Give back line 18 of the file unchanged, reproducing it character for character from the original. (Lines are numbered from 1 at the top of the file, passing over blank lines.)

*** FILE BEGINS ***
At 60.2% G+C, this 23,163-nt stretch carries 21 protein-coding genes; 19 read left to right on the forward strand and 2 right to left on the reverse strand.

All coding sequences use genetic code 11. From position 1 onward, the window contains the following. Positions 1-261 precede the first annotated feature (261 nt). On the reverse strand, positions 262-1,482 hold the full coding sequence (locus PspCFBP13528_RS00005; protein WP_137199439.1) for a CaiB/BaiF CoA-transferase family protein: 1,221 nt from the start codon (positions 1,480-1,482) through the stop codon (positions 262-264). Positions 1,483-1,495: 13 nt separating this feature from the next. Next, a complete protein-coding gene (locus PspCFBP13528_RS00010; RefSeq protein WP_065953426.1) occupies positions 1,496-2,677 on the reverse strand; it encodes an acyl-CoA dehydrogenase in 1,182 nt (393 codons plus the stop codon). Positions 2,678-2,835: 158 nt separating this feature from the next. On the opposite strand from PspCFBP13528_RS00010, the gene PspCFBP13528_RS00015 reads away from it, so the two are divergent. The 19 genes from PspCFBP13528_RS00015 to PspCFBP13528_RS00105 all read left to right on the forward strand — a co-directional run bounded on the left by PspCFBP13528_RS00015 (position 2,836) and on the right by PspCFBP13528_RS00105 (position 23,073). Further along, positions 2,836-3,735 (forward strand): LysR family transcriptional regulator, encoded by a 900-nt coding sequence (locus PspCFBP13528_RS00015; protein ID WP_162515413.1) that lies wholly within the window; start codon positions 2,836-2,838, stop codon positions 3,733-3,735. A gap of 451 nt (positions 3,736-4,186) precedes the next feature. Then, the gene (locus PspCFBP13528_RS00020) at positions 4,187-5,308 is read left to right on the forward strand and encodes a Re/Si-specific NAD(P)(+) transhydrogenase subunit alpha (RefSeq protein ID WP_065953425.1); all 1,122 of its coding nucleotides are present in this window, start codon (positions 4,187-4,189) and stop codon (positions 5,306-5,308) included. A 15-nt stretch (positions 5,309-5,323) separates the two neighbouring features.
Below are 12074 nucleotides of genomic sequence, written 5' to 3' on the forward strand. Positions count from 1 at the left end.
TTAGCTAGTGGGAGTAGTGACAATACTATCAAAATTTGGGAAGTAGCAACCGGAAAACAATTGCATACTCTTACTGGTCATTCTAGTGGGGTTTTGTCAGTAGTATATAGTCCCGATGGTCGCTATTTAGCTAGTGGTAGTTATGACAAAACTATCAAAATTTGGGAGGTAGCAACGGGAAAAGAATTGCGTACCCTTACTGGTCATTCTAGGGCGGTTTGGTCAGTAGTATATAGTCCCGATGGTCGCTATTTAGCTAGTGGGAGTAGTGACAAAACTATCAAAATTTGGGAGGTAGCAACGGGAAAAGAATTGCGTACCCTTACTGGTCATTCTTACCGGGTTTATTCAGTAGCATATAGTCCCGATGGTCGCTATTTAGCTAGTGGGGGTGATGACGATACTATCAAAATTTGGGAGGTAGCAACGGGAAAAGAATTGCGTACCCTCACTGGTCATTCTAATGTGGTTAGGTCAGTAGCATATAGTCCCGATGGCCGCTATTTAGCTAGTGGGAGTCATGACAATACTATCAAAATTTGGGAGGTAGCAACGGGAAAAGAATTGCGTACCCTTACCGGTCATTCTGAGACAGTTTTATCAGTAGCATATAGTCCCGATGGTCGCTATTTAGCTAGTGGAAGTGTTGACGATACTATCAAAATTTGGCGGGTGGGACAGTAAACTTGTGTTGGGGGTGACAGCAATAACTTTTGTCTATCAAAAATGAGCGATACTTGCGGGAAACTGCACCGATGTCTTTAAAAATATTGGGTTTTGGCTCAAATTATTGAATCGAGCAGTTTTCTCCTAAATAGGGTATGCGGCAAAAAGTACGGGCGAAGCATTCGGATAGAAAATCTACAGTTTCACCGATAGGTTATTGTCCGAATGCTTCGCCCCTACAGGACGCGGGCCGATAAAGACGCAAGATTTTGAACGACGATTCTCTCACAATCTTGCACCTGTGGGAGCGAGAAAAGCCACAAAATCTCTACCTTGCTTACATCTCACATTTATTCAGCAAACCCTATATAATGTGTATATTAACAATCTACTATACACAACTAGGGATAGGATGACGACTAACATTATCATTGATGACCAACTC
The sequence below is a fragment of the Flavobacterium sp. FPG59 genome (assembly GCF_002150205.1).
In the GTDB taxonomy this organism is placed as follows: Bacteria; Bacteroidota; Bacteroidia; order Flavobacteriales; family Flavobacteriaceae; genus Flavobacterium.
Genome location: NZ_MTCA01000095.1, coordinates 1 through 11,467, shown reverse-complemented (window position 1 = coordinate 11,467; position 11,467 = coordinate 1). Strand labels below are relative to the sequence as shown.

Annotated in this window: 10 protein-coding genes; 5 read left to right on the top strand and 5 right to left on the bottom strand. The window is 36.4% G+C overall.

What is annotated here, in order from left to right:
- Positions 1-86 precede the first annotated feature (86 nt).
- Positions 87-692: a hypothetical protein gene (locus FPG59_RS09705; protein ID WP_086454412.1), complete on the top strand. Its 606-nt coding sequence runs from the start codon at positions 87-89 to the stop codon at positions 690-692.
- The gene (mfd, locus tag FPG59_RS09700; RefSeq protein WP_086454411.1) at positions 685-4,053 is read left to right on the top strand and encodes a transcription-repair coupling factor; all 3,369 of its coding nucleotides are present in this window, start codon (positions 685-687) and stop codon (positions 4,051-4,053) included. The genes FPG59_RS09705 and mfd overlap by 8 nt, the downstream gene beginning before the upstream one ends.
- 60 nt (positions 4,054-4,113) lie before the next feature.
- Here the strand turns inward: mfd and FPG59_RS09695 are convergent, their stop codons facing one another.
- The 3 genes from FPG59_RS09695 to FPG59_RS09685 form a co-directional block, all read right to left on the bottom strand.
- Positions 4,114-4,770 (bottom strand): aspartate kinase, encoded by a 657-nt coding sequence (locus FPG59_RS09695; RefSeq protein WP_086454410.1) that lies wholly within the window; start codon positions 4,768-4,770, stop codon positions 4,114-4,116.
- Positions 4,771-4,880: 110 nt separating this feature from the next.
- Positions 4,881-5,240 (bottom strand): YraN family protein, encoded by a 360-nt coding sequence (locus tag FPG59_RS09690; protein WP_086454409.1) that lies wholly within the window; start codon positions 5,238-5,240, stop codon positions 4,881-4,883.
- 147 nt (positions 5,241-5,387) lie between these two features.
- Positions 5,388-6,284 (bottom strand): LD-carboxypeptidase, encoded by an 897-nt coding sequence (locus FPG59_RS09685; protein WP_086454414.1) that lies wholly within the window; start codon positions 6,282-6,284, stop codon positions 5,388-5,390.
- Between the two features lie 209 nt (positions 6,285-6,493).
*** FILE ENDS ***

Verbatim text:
- Positions 4,881-5,240 (bottom strand): YraN family protein, encoded by a 360-nt coding sequence (locus tag FPG59_RS09690; protein WP_086454409.1) that lies wholly within the window; start codon positions 5,238-5,240, stop codon positions 4,881-4,883.